Contactless Energy Transfer (CET) describes the process in which electrical energy is transferred among two or more galvanically isolated electrical circuits or devices by means of magnetic induction (magnetic energy). The potential applications can range from the transfer of energy between low power home and office devices to high power industrial systems. Medical, marine, and other applications where physical electrical contact might be dangerous, impossible or at the very least problematic, are all prospective candidates for using CET. The work in this thesis mainly concentrates on fundamental concepts of a CET system that consists of multiple PCB inductors arranged to form a platform surface. When a mobile electronic device, embedded with a similar "power receiving" inductor, is placed on the platform surface, power is transferred from the platform to the mobile device through magnetic induction. Small low profile air-cored PCB inductors are used, since they can easily and cheaply be produced, and due to the small size and low profile easily be embedded in different devices without adding much weight or volume to the existing designs. As such, the CET platform attempts to remove the different cables, plugs and adaptors used to power and recharge various mobile electronic devices. Firstly, a library of analytical and numerical methods and procedures for modeling planar inductors constructed as copper tracks on printed circuit boards are presented. Here methods for calculating the DC- and AC-resistances, mutual inductances, selfinductances, magnetic field intensity, and parasitic capacitances are developed. Using these models, the maximum excitation frequency of the inductors are estimated in respect to their self-resonating frequencies. The purpose of this "library of techniques" is not only to model the inductors used in this work, but to act as a single repository for information on modeling similar planar PCB inductors for various future CET applications. The developed models are verified through measurements and FEM simulations, and they all show good agreement. Secondly, the development of the theory and the synthesis of a variable-phase CET system is performed. The platform is designed, based on user requirements, to transfer approximately 8 W of power from a cluster of three primary windings to a load connected to the secondary winding, over a 5 mm air gap. In this way about 5 W is available to load devices connected to the secondary winding and circuit after rectification and down conversion. The primary inductor platform consists of a matrix of hexagon spiral windings with radii of 12.5 mm, while the secondary windings have radii of 20 mm. The system operates at a frequency of 2.777 MHz, and is designed to induce a minimum voltage of 10 V (RMS) in the secondary winding, in order to ensure that at least 5 V - 6 V DC is available to the load devices. The CET platform is implemented in a prototype system. This high-frequency power electronic system is modularly designed and consists of several subsystems including a FPGA controller, quadratic buck converters, high-frequency half-bridge MOSFET drivers, half-bridge inverters, voltage and current estimators, as well as winding commutation circuits. Thirdly, in order for the CET system to locate the valid devices placed on the platform, an innovative load detection scheme is developed. The load detection scheme "scans" the primary windings while estimating their equivalent impedances through measurements. By comparing and detecting diffrences between the measurements and previously calibrated values, the system can find and locate the valid devices. Furthermore, this process has the added advantage of being able to distinguish between valid CET devices, metallic materials, as well as soft-magnetic materials placed on the platform surface. Objects like, soft-drink cans, lighters, pens, coins, and certain softmagnet containing devices, which might have been accidently placed on the platform, can thus be detected, and the activation of the windings closest to it, avoided. Fourthly, the CET platform investigates the effciency of a novel stray magnetic field shielding methodology using destructive wave interference. In contrast to the more conventional methods of shielding using magnetic- and conductive materials, this method uses the amplitudes and phases of the currents in the primary windings, to alter the distribution of the magnetic field above the windings, resulting in a reduction of the stray magnetic field. The system is designed to operate in one of three modes: single-phase, three-phase and variable-phase mode. During single-phase mode, all activated primary windings are excited with in-phase currents. Here, no additional reduction of the magnetic field is expected. During three-phase mode, the primary windings are excited with currents of equal amplitude but with 120 degrees phase shifts. Here, the magnetic fields of the three primary windings undergo destructive wave interference, attenuating the stray magnetic field. During power transfer, however, the secondary winding current still contributes to the field in a constructive manner. The variable-phase operational mode attempts to further reduce the stray field by taking into account the current in the secondary winding during power transfer. Here, the windings inside the activated winding cluster are excited with precalculated currents of different amplitudes and phases, which will give the minimum stray magnetic field values for given secondary winding placements and power transfer levels. The simulation results show that both the threephase and variable-phase modes are able to reduce the stray magnetic fields (for the same amount of power transferred to the load resistor) compared to the single-phase mode. Attenuation results of up to 12 dB are calculated. Finally, the power transfer capability, the operation of the load detection scheme, and the stray magnetic field shielding through destructive wave interferences are all verified through measurements performed on the prototype system. Furthermore, the prototype system is able to transfer 5 W of power (DC) to a load connected to the secondary circuit, in all three operational modes, and all measurement results show good agreement with calculated values.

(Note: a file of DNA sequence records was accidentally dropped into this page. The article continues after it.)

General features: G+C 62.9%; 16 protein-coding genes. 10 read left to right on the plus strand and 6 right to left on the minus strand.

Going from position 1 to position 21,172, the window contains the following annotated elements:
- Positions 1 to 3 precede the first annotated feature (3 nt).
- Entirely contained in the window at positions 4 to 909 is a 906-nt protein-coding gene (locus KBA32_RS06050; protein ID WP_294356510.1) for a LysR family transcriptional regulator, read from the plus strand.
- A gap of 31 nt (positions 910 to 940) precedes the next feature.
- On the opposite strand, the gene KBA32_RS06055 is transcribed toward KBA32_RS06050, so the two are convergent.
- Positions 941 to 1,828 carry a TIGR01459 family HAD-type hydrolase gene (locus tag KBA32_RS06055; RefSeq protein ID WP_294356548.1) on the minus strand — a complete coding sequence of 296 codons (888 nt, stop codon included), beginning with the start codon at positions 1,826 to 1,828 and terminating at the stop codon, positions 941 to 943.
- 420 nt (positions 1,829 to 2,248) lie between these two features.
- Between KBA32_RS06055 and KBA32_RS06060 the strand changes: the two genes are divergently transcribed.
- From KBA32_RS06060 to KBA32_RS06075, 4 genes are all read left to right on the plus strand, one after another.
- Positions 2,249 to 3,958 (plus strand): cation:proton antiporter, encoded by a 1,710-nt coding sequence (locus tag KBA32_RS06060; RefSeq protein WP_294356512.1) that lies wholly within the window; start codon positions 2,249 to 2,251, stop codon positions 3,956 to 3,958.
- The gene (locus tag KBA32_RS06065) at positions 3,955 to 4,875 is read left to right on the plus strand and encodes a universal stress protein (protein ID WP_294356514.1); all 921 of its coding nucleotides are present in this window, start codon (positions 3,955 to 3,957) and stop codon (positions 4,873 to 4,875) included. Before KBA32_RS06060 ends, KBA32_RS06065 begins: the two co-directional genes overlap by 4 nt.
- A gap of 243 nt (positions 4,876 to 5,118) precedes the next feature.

|Qualification||Doctor of Philosophy|
|Award date||15 Mar 2010|
|Place of Publication||Eindhoven|
|Publication status||Published - 2010|